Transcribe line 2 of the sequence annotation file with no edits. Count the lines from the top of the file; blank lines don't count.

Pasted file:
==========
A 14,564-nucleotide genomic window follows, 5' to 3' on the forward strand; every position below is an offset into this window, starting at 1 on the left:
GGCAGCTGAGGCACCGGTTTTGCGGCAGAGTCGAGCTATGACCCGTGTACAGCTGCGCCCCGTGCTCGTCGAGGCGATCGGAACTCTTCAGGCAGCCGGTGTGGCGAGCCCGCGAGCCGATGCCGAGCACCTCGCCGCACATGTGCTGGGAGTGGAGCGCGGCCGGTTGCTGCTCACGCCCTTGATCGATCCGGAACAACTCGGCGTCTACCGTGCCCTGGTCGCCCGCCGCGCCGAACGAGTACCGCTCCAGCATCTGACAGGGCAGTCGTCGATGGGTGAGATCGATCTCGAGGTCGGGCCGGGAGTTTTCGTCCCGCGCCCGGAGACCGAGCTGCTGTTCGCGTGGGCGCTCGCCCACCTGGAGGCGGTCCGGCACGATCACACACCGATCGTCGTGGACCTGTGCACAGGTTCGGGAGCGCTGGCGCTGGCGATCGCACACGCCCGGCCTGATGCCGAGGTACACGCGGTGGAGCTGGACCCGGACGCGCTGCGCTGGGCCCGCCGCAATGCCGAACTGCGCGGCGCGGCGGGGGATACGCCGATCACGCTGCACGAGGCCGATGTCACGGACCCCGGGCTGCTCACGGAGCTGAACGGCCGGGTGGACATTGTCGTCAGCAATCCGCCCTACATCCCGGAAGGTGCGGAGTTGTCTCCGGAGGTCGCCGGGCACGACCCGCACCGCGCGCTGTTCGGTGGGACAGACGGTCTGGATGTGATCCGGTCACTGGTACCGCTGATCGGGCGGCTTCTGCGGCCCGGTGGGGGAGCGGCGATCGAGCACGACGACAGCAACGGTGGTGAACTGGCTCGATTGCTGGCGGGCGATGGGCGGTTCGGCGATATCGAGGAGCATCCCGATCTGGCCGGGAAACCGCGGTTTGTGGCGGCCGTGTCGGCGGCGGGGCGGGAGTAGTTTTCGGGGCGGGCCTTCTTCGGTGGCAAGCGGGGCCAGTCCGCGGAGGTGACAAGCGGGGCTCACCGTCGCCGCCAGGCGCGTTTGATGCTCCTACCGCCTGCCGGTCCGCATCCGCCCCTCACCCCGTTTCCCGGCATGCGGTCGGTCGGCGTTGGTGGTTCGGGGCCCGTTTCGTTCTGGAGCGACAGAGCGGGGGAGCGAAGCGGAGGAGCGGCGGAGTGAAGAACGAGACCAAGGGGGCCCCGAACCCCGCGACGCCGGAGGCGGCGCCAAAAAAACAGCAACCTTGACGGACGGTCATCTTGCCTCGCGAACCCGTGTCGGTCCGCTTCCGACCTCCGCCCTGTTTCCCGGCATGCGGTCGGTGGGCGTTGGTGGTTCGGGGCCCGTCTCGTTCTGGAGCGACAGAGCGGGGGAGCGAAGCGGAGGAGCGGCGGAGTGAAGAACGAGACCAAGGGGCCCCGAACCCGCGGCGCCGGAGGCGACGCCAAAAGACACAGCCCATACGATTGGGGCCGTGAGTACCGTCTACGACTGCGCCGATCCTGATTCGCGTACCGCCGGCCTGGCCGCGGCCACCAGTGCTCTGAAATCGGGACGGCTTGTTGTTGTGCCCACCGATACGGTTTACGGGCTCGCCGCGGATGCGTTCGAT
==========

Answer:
GGCAGCTGAGGCACCGGTTTTGCGGCAGAGTCGAGCTATGACCCGTGTACAGCTGCGCCCCGTGCTCGTCGAGGCGATCGGAACTCTTCAGGCAGCCGGTGTGGCGAGCCCGCGAGCCGATGCCGAGCACCTCGCCGCACATGTGCTGGGAGTGGAGCGCGGCCGGTTGCTGCTCACGCCCTTGATCGATCCGGAACAACTCGGCGTCTACCGTGCCCTGGTCGCCCGCCGCGCCGAACGAGTACCGCTCCAGCATCTGACAGGGCAGTCGTCGATGGGTGAGATCGATCTCGAGGTCGGGCCGGGAGTTTTCGTCCCGCGCCCGGAGACCGAGCTGCTGTTCGCGTGGGCGCTCGCCCACCTGGAGGCGGTCCGGCACGATCACACACCGATCGTCGTGGACCTGTGCACAGGTTCGGGAGCGCTGGCGCTGGCGATCGCACACGCCCGGCCTGATGCCGAGGTACACGCGGTGGAGCTGGACCCGGACGCGCTGCGCTGGGCCCGCCGCAATGCCGAACTGCGCGGCGCGGCGGGGGATACGCCGATCACGCTGCACGAGGCCGATGTCACGGACCCCGGGCTGCTCACGGAGCTGAACGGCCGGGTGGACATTGTCGTCAGCAATCCGCCCTACATCCCGGAAGGTGCGGAGTTGTCTCCGGAGGTCGCCGGGCACGACCCGCACCGCGCGCTGTTCGGTGGGACAGACGGTCTGGATGTGATCCGGTCACTGGTACCGCTGATCGGGCGGCTTCTGCGGCCCGGTGGGGGAGCGGCGATCGAGCACGACGACAGCAACGGTGGTGAACTGGCTCGATTGCTGGCGGGCGATGGGCGGTTCGGCGATATCGAGGAGCATCCCGATCTGGCCGGGAAACCGCGGTTTGTGGCGGCCGTGTCGGCGGCGGGGCGGGAGTAGTTTTCGGGGCGGGCCTTCTTCGGTGGCAAGCGGGGCCAGTCCGCGGAGGTGACAAGCGGGGCTCACCGTCGCCGCCAGGCGCGTTTGATGCTCCTACCGCCTGCCGGTCCGCATCCGCCCCTCACCCCGTTTCCCGGCATGCGGTCGGTCGGCGTTGGTGGTTCGGGGCCCGTTTCGTTCTGGAGCGACAGAGCGGGGGAGCGAAGCGGAGGAGCGGCGGAGTGAAGAACGAGACCAAGGGGGCCCCGAACCCCGCGACGCCGGAGGCGGCGCCAAAAAAACAGCAACCTTGACGGACGGTCATCTTGCCTCGCGAACCCGTGTCGGTCCGCTTCCGACCTCCGCCCTGTTTCCCGGCATGCGGTCGGTGGGCGTTGGTGGTTCGGGGCCCGTCTCGTTCTGGAGCGACAGAGCGGGGGAGCGAAGCGGAGGAGCGGCGGAGTGAAGAACGAGACCAAGGGGCCCCGAACCCGCGGCGCCGGAGGCGACGCCAAAAGACACAGCCCATACGATTGGGGCCGTGAGTACCGTCTACGACTGCGCCGATCCTGATTCGCGTACCGCCGGCCTGGCCGCGGCCACCAGTGCTCTGAAATCGGGACGGCTTGTTGTTGTGCCCACCGATACGGTTTACGGGCTCGCCGCGGATGCGTTCGAT